Every retail brand manager believes she knows her consumer. You don’t get far in shopper marketing without having a good feel for what drives people to buy certain products. So when retail marketing campaign budgets are tight and timelines tighter, combing through research data can seem unnecessary.
But from my experience, doing your homework is never a waste of time. Undertaking a discovery process is a perfect opportunity for you to step back and evaluate the assumptions you rely on quarter after quarter to develop effective retail marketing plans.
Know thy customer
As we explore in our new Retail Marketing Success Guide, there are many veins of research to consider mining, from buyer behavior research studies to online search analytics. The research may be inside your organization already, but it could also be with retail partners or incorporate general industry data.
Regardless, building even a modest amount of research review into your process is invaluable for you as a brand manager, helping you become smarter and more confident about what makes your customers tick.
For example, behavior data collected from the social networks, discussion platforms and purchasing history helps can help you to develop a psychographic segmentation of consumers who are truly engaged with your brand, enabling more targeted campaigns to address their needs.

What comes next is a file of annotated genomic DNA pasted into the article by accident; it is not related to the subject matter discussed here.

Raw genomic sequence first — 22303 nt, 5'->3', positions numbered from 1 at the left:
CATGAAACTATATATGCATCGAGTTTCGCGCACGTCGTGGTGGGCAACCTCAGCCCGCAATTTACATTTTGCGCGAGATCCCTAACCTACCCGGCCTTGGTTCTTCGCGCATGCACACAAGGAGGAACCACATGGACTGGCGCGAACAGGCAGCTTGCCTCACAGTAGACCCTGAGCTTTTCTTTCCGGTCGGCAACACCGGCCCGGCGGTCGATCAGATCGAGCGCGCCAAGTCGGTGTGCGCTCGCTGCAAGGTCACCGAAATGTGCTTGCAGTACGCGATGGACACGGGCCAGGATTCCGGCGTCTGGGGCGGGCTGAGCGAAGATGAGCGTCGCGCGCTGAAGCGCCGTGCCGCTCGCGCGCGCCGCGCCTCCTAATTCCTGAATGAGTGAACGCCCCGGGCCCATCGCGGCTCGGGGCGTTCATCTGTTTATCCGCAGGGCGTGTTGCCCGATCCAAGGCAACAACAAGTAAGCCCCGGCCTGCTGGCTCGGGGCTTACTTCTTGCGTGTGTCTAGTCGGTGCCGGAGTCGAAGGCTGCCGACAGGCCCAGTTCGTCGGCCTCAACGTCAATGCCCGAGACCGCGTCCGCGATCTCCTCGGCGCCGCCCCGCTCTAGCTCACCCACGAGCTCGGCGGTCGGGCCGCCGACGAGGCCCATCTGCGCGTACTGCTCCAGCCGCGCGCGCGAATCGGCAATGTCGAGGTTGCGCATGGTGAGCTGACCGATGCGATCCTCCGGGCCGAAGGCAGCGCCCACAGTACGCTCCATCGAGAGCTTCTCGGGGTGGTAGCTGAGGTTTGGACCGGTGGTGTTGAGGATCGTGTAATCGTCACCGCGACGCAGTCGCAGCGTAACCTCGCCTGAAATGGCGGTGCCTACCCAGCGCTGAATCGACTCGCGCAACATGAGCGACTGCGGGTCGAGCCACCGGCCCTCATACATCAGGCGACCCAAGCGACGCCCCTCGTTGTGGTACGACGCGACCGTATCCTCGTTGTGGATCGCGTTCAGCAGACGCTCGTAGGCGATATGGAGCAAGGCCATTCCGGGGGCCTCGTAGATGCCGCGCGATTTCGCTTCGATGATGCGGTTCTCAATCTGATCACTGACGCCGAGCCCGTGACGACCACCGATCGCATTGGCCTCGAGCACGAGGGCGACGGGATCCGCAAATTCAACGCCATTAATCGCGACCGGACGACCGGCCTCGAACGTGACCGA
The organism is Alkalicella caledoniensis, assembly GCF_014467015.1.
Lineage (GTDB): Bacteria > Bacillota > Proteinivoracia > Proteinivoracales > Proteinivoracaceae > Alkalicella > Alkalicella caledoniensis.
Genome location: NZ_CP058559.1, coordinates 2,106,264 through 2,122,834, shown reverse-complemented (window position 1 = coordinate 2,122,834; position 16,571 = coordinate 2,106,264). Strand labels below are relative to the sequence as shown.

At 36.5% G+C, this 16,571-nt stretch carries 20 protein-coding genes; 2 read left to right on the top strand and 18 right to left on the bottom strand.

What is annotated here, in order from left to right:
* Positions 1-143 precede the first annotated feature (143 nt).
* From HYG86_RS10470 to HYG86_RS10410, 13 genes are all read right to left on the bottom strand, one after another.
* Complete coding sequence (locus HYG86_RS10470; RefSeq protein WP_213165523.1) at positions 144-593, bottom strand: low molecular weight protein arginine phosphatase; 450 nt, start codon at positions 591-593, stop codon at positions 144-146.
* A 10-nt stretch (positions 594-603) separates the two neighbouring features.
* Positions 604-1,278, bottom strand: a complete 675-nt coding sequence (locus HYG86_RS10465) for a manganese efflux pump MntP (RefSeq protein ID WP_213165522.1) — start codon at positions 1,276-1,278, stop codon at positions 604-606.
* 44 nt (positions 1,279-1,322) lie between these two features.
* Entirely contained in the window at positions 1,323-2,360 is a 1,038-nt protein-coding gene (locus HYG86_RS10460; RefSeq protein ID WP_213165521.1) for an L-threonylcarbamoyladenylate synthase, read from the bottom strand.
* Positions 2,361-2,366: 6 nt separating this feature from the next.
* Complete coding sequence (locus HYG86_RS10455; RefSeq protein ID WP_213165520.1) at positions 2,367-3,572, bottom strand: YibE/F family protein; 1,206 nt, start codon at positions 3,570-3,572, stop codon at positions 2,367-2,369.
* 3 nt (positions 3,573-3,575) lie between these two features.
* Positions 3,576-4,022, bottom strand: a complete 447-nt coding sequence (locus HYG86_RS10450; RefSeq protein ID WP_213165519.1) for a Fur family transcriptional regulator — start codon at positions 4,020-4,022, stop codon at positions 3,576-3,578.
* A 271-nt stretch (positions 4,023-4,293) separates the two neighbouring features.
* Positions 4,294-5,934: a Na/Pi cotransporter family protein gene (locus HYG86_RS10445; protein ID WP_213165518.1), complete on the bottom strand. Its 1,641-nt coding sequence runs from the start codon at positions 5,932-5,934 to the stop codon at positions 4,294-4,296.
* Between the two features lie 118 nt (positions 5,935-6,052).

It’s really amazing how a small insight can shift the way you approach a new campaign. I’ve witnessed it countless times: some new, illuminating nugget of information energizes an entirely new creative process. Or it can spark an idea for pilot project that eventually leads to bigger things.
But the real value in harnessing research is in the impact it has on other stakeholders and partners.
In today’s complex and highly competitive retail landscape, you need to go the extra mile to impress your retail clients. Dreaming up an amazing concept only gets you so far. To demonstrate you strategic thinking, you need to deeply understand your retail clients customers — their particular needs, behaviors, perceptions and buying triggers. By employing this information to justify your retail campaign approach makes them sit up and take notice.
That's only the start of it, however. If you’re trying to incorporate a multichannel approach — and these days, you almost always should be — you will also need to sell other partners, agencies or internal marketing colleagues on your idea to get them on board.
Of course, all of these various stakeholders could also have relevant research. Use this virtuous circle to your advantage. Because in the end, it’s real data that makes all the difference.
Learn Secrets to Creating High-Impact Campaigns
Retail marketing moves fast, and we want to help you keep up! Our latest easy-to-digest handbook shines a spotlight on five critical elements of campaigns that will be a hit with your retail partners and deliver amazing results.